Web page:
Daddy’s probably dying, the favored son doesn’t seem to give a cotton boll about continuing the family line and his brother’s bratty kids won’t quiet down.
Oh, yeah, it’s hot and sticky, too.
So it is little wonder that all the principals in Stolen Shakespeare Guild’s production of Tennessee Williams’ classic drama Cat on a Hot Tin Roof are so out of sorts.
This 1955 play, which won a Pulitzer Prize, deals with the simmering tensions and life-crushing disappointments of what has to be called an extremely dysfunctional Southern family .
At the center of all this animosity and mendacity (and, oh do we have some major mendacity going on here) is former football star and current lush, Brick (Christian Schmoker), and his wife, Margaret (Katreeva Phillips), who is better known to her friends and enemies alike as Maggie the Cat — characters played so indelibly by Paul Newman and Elizabeth Taylor in the 1958 big-screen version of the play.
They are the burrs under the saddles of the family’s plantation-owning patriarch, Big Daddy (Kit Hussey) and his perpetually frazzled wife, Big Mama (Phyllis Clayton-Huaute). Smelling blood in the water are Brick’s brother, Memphis lawyer Gooper (Alex Wade) and his ever-pregnant spouse, Mae (Libby Hawkins).
This production of Williams’ 1974 revision of the text, which is part of the company’s on-going series of Pulitzer-winning plays, lets the playwright do the talking. Alex Krus’ unadorned direction allows the show’s intense emotions to spill forth with neither reserve nor embellishment. The show’s length (two hours and 45 minutes) is all the fault of Williams, not Krus, who makes sure the show never feels slow or long.
The action is played out on a straightforward, but handsome, set by George Redford.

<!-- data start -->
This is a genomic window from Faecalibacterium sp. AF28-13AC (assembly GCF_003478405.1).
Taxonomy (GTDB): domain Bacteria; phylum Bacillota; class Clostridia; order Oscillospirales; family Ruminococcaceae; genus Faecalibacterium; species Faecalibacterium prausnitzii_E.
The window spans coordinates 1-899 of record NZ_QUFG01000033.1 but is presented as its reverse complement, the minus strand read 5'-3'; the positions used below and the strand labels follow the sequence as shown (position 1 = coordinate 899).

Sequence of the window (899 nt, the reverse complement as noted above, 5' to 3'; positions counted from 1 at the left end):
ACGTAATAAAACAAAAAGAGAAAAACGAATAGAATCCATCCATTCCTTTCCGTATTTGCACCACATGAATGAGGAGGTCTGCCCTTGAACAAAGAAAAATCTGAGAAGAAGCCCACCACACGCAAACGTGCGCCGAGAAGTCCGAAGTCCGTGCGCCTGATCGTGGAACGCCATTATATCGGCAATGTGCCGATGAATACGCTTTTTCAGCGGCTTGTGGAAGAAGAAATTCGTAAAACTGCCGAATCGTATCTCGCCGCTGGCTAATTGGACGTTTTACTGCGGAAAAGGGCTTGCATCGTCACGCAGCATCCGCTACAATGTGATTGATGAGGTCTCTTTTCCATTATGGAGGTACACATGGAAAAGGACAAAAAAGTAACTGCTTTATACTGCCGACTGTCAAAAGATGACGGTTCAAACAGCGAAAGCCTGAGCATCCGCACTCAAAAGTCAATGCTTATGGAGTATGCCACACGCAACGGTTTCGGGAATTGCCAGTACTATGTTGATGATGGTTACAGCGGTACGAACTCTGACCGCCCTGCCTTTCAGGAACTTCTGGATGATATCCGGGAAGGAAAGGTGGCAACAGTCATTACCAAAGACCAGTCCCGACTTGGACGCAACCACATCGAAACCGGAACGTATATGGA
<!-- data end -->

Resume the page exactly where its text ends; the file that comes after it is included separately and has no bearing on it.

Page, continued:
There are a number of outstanding performances in this production. Big Daddy is usually played with an abundance of blubber and bluster befitting his name. So it is refreshing to see an actor of a normal build playing the role so effectively. Hussey shows that power and dominance do not require a literal larger-than-life physicality.
Easily the best part of this production is Act 2, where Hussey and Schmoker square off in what amounts to a 12-round heavyweight fight that no one can win. Both actors do some fabulous work in that protracted battle.
With just a couple of exceptions, the lesser roles are also well-handled. We don’t get to hear much from Wade until near the play’s end. But when his number is called, he is ready. You can’t help but hate Hawkins — because that is exactly the feeling her character is supposed to inspire.
Phillips’ interpretation of the incredibly complex role of Maggie is a bit more problematic. She embraces the role wholeheartedly and, although she lays her Southern accent on thickly, it works in the context. But, she does not always seem to find the right tone or cadence for her speeches.
Maggie can shift from honey-drenched sweetness to vitriol-laced sarcasm in the blink of a perfectly made up eyelash. But we don’t see that often enough in this production. Phillips’ Cat is certainly recognizable, but it just feels like she and Krus could have shaped a more nuanced performance.
There are also some other details that can be nitpicked. The costumes by Kelly King do not do as much as they could to set the time and place. While Phillips’ accent is what we expect, most of the other players do not make enough of an effort in that direction.
So, on a grand scale, this production respects the material and gives it the effort it deserves. In addition to its minor failings, it is also fundamentally flawed by a few of its casting choices. Schmoker, for example, is an outstanding actor, but Brick is not an ideal role for him.
What remains is a production with a lot going for it but also one that you wish was just a bit stronger in certain aspects, primarily because the bar is set so high for this classic of American theater.
But almost regardless of the production, it is hard not to have a memorable night in the theater when Tennessee Williams is supplying the words.